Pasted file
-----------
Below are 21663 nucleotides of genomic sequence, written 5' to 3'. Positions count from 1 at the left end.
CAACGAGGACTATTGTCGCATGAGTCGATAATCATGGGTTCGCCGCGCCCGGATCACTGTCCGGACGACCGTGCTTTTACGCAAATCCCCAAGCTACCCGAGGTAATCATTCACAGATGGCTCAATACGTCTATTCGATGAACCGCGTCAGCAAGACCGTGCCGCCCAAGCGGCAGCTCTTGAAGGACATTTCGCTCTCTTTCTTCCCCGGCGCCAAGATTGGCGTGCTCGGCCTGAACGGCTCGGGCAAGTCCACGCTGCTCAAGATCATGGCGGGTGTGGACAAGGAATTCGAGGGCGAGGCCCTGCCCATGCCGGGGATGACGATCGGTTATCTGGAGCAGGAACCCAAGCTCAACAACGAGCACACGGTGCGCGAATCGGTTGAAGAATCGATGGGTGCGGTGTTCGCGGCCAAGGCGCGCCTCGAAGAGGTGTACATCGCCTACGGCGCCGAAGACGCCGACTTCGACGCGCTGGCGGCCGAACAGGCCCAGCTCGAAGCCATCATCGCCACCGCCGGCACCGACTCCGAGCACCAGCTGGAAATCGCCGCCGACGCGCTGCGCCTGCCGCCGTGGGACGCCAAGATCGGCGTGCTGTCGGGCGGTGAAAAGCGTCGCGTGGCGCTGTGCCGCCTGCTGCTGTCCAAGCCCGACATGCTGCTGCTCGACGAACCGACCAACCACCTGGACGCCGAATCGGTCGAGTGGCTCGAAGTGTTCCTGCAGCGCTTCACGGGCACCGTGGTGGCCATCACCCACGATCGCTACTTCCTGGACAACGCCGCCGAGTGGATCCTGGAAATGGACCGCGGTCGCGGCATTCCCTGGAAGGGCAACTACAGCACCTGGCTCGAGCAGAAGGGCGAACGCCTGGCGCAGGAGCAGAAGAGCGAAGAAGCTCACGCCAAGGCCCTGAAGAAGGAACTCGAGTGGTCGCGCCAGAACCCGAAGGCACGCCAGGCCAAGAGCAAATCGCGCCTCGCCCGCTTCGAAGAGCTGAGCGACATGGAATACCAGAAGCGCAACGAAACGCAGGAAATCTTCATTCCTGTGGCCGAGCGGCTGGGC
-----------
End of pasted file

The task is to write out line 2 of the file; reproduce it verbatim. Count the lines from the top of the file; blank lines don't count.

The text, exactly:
CAACGAGGACTATTGTCGCATGAGTCGATAATCATGGGTTCGCCGCGCCCGGATCACTGTCCGGACGACCGTGCTTTTACGCAAATCCCCAAGCTACCCGAGGTAATCATTCACAGATGGCTCAATACGTCTATTCGATGAACCGCGTCAGCAAGACCGTGCCGCCCAAGCGGCAGCTCTTGAAGGACATTTCGCTCTCTTTCTTCCCCGGCGCCAAGATTGGCGTGCTCGGCCTGAACGGCTCGGGCAAGTCCACGCTGCTCAAGATCATGGCGGGTGTGGACAAGGAATTCGAGGGCGAGGCCCTGCCCATGCCGGGGATGACGATCGGTTATCTGGAGCAGGAACCCAAGCTCAACAACGAGCACACGGTGCGCGAATCGGTTGAAGAATCGATGGGTGCGGTGTTCGCGGCCAAGGCGCGCCTCGAAGAGGTGTACATCGCCTACGGCGCCGAAGACGCCGACTTCGACGCGCTGGCGGCCGAACAGGCCCAGCTCGAAGCCATCATCGCCACCGCCGGCACCGACTCCGAGCACCAGCTGGAAATCGCCGCCGACGCGCTGCGCCTGCCGCCGTGGGACGCCAAGATCGGCGTGCTGTCGGGCGGTGAAAAGCGTCGCGTGGCGCTGTGCCGCCTGCTGCTGTCCAAGCCCGACATGCTGCTGCTCGACGAACCGACCAACCACCTGGACGCCGAATCGGTCGAGTGGCTCGAAGTGTTCCTGCAGCGCTTCACGGGCACCGTGGTGGCCATCACCCACGATCGCTACTTCCTGGACAACGCCGCCGAGTGGATCCTGGAAATGGACCGCGGTCGCGGCATTCCCTGGAAGGGCAACTACAGCACCTGGCTCGAGCAGAAGGGCGAACGCCTGGCGCAGGAGCAGAAGAGCGAAGAAGCTCACGCCAAGGCCCTGAAGAAGGAACTCGAGTGGTCGCGCCAGAACCCGAAGGCACGCCAGGCCAAGAGCAAATCGCGCCTCGCCCGCTTCGAAGAGCTGAGCGACATGGAATACCAGAAGCGCAACGAAACGCAGGAAATCTTCATTCCTGTGGCCGAGCGGCTGGGC